Proxmox, non-ECC memory, ZFS or not?

louie1961

Member
Jan 25, 2023
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I am going to be setting up another Proxmox node on a device that doesn't have the option of using ECC memory (HP Elitedesk 805 G6 with a Ryzen processor). I have a few questions:
1. Without ECC memory and I better off going with ZFS or some other file system for the installation (ext4? BTRFS?) and why?
2. If I install with a different file system, what Proxmox-specific features and functionality do I give up/lose in a single node environment? This will not be in a cluster, and I will be running some plain vanilla VMs (Nextcloud, Wordpress, Docker, etc.) and storing data/doing VM backups to a separate Synology NAS.

Thanks in advance
 
All my systems back up nightly to the Synology which is also backed up nightly to a separate raspberry pi NAS I built, and also nightly to Amazon Glacier.
 
Keep your old backups for a long time because you might have silent data corruption that you won't notice for a long time. Then again, ECC only catches memory corruption, not software bugs in ZFS or backup software.
 
Well, my data backups are kept basically indefinitely. But my VM and LXC container backups are only kept for 2 days, on a rotating basis. I keep the two most recent backups.
 
Yes,good backup strategy is both vm/ct and data backupped, usually by different means(pg_dump for psql,etc).
 
ZFS is gold-standard for it's checksumming and recovery. Other than that i would say nothing more(you don't use snapshots).
 
I am going to be setting up another Proxmox node on a device that doesn't have the option of using ECC memory (HP Elitedesk 805 G6 with a Ryzen processor). I have a few questions:
1. Without ECC memory and I better off going with ZFS or some other file system for the installation (ext4? BTRFS?) and why?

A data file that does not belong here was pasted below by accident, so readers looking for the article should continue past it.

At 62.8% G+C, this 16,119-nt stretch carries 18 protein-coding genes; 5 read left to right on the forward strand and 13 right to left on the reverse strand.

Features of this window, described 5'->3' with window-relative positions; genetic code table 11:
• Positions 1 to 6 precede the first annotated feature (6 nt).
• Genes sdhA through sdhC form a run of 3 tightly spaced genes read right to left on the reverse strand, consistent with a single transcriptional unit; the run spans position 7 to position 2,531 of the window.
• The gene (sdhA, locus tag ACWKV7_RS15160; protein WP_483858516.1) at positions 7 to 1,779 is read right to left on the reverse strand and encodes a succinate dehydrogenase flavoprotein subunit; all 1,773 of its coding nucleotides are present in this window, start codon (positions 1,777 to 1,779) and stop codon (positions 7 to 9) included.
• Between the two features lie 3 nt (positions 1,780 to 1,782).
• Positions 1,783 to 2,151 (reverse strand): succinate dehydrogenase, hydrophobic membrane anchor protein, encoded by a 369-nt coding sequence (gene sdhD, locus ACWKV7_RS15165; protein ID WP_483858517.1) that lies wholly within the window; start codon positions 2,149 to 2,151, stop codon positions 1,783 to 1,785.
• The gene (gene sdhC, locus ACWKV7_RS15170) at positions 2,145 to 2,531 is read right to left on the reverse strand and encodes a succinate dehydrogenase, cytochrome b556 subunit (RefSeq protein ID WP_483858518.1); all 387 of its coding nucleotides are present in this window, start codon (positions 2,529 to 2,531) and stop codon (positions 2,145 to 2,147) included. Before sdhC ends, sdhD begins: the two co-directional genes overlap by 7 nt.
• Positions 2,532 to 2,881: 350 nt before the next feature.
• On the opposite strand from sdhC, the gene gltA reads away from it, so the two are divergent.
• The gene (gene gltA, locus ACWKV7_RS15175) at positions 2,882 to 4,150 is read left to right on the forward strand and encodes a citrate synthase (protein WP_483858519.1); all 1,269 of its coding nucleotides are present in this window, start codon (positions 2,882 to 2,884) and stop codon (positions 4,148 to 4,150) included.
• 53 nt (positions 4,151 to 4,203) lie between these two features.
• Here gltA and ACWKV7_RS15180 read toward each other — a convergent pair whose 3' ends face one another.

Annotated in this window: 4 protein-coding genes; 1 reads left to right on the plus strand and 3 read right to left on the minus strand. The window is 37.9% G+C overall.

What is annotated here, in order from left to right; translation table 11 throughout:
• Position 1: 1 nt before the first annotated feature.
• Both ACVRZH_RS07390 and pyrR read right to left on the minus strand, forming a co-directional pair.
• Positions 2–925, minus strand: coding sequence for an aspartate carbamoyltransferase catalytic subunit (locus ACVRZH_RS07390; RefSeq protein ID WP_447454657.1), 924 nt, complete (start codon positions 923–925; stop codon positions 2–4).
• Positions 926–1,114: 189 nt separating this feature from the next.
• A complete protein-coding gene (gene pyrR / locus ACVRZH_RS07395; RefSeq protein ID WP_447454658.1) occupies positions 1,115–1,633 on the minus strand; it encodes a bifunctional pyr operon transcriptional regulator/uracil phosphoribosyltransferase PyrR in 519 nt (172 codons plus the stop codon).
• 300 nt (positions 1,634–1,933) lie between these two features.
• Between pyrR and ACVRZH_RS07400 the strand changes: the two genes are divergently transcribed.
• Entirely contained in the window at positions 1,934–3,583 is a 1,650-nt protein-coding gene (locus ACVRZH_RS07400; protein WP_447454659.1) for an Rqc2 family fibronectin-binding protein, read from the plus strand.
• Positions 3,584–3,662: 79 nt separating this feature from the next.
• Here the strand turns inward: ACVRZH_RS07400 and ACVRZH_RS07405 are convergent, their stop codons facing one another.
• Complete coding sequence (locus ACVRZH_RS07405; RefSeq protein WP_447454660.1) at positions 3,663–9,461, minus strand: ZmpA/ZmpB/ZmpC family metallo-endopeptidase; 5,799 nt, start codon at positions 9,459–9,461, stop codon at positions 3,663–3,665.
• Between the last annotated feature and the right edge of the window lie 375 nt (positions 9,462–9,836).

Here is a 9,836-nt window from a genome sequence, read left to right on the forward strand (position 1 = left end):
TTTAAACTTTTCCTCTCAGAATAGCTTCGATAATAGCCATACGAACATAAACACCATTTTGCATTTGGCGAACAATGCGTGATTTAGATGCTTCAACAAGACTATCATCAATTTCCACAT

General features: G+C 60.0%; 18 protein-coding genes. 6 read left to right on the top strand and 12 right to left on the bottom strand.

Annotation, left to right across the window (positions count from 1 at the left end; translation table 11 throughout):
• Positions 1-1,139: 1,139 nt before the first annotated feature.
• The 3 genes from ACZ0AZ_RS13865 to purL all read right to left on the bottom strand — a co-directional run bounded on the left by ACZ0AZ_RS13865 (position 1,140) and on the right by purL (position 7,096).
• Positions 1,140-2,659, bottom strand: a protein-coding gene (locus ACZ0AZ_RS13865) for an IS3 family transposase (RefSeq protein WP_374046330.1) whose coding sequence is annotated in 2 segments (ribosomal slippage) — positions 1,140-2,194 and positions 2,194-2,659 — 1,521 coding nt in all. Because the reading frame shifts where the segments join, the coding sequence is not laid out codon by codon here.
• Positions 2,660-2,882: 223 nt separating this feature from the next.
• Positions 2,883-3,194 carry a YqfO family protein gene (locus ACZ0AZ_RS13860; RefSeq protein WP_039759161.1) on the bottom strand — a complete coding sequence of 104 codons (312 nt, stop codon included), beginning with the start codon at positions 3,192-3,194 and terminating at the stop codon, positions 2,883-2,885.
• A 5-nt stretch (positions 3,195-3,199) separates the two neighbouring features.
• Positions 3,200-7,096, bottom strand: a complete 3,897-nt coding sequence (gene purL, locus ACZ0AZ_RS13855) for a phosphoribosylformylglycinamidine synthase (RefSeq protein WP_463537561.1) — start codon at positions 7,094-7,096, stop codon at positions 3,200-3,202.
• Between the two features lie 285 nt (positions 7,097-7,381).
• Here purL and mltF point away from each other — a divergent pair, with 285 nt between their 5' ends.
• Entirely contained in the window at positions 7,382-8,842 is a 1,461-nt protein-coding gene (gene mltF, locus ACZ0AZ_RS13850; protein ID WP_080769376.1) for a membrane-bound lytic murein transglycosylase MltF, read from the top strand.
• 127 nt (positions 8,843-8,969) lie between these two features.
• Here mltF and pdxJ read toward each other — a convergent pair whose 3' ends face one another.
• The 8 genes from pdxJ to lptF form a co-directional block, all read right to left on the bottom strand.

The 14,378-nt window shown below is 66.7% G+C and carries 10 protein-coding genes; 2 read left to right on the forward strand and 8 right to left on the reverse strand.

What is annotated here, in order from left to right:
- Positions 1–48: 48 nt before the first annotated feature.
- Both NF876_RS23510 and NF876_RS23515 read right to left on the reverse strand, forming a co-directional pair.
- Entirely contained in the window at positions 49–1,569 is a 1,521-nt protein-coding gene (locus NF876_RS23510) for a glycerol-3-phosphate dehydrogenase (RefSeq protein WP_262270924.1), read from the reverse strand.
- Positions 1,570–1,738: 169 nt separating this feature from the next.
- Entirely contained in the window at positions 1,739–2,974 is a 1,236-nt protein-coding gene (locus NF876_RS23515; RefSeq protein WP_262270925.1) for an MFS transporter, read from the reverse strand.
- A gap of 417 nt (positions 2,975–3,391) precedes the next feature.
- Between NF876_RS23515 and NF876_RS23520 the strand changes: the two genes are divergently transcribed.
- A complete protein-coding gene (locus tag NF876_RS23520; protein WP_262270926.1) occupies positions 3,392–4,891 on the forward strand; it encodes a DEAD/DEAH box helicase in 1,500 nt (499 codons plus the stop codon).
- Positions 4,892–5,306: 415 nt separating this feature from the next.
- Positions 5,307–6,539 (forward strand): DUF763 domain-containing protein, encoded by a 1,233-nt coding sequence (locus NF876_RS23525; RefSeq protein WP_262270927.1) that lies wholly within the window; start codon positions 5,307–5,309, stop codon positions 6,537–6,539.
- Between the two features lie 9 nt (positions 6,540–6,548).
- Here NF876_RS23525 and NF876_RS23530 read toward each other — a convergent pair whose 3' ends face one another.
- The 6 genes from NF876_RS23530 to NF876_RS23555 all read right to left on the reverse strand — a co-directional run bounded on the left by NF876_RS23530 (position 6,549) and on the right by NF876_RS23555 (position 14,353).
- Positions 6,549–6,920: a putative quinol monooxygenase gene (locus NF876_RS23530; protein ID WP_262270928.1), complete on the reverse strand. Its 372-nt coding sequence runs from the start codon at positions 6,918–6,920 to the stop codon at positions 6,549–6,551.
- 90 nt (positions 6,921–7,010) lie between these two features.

2. If I install with a different file system, what Proxmox-specific features and functionality do I give up/lose in a single node environment? This will not be in a cluster, and I will be running some plain vanilla VMs (Nextcloud, Wordpress, Docker, etc.) and storing data/doing VM backups to a separate Synology NAS.

Thanks in advance
This is my personal advice. 45 years in IT, but all over, not a storage expert...

There have been long discussions about this, a good source is the TrueNAS forums.

I've always tried to put ECC into my bigger and more important systems, so when power consumption and economy pushed me into NUC and Atom territory, I too worried about the lack of ECC on these smaller systems, which still have 32-64GB of volatile RAM.

My main question was if ZFS was designed for eager use of RAM e.g. for dedup/compression dictionaries, where cosmic rays flipping bits could do the worst damage, because a single bit flip in a Huffman dictionary could potentially thrash a lot of data and likewise bit flips in file system control structures could do a lot of damage...

My take on the responses was, that ZFS doesn't increase the risk of non-ECC memory vs. other file systems.

When it comes to dirty buffers, the response was clear, buffers will be written eagerly to logs (NV-RAM or SSD preferred), and logs then emptied transactionally, and not super lazy. While ZFS will use as much RAM as it can get to cache written data, it's still being written before it's purged. It's not like LRU in paging, where data is only written to disk as last resort when RAM gets tight. Actually, I'm not even sure it's a ZFS specific thing, but a Unix/Linux buffer cache paradigm, which does "lazily" writes, but not "latest" writes.

When it comes to in memory control structures, ZFS is simply no different or worse from any other file system.